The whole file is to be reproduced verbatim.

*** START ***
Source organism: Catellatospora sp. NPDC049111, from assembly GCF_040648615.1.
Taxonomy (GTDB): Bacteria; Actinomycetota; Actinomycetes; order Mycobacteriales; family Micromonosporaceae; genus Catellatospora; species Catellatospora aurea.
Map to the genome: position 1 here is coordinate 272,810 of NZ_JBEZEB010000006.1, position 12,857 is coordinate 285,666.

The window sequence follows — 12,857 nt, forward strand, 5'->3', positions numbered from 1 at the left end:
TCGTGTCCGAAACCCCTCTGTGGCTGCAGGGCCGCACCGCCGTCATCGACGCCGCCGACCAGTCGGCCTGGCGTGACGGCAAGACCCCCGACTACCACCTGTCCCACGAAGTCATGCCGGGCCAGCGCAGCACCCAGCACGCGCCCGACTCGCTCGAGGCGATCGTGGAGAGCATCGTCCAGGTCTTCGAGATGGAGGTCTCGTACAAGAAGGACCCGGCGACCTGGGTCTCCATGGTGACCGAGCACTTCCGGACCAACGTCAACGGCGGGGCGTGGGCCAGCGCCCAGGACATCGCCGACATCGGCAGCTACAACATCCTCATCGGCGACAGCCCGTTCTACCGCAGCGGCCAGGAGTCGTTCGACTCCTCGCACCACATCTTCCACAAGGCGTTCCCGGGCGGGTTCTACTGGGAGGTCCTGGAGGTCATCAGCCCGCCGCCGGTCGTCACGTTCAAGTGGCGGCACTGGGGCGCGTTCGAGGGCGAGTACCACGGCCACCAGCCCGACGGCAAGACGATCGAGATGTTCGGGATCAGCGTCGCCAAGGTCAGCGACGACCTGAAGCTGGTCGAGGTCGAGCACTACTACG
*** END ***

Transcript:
Source organism: Catellatospora sp. NPDC049111, from assembly GCF_040648615.1.
Taxonomy (GTDB): Bacteria; Actinomycetota; Actinomycetes; order Mycobacteriales; family Micromonosporaceae; genus Catellatospora; species Catellatospora aurea.
Map to the genome: position 1 here is coordinate 272,810 of NZ_JBEZEB010000006.1, position 12,857 is coordinate 285,666.

The window sequence follows — 12,857 nt, forward strand, 5'->3', positions numbered from 1 at the left end:
TCGTGTCCGAAACCCCTCTGTGGCTGCAGGGCCGCACCGCCGTCATCGACGCCGCCGACCAGTCGGCCTGGCGTGACGGCAAGACCCCCGACTACCACCTGTCCCACGAAGTCATGCCGGGCCAGCGCAGCACCCAGCACGCGCCCGACTCGCTCGAGGCGATCGTGGAGAGCATCGTCCAGGTCTTCGAGATGGAGGTCTCGTACAAGAAGGACCCGGCGACCTGGGTCTCCATGGTGACCGAGCACTTCCGGACCAACGTCAACGGCGGGGCGTGGGCCAGCGCCCAGGACATCGCCGACATCGGCAGCTACAACATCCTCATCGGCGACAGCCCGTTCTACCGCAGCGGCCAGGAGTCGTTCGACTCCTCGCACCACATCTTCCACAAGGCGTTCCCGGGCGGGTTCTACTGGGAGGTCCTGGAGGTCATCAGCCCGCCGCCGGTCGTCACGTTCAAGTGGCGGCACTGGGGCGCGTTCGAGGGCGAGTACCACGGCCACCAGCCCGACGGCAAGACGATCGAGATGTTCGGGATCAGCGTCGCCAAGGTCAGCGACGACCTGAAGCTGGTCGAGGTCGAGCACTACTACG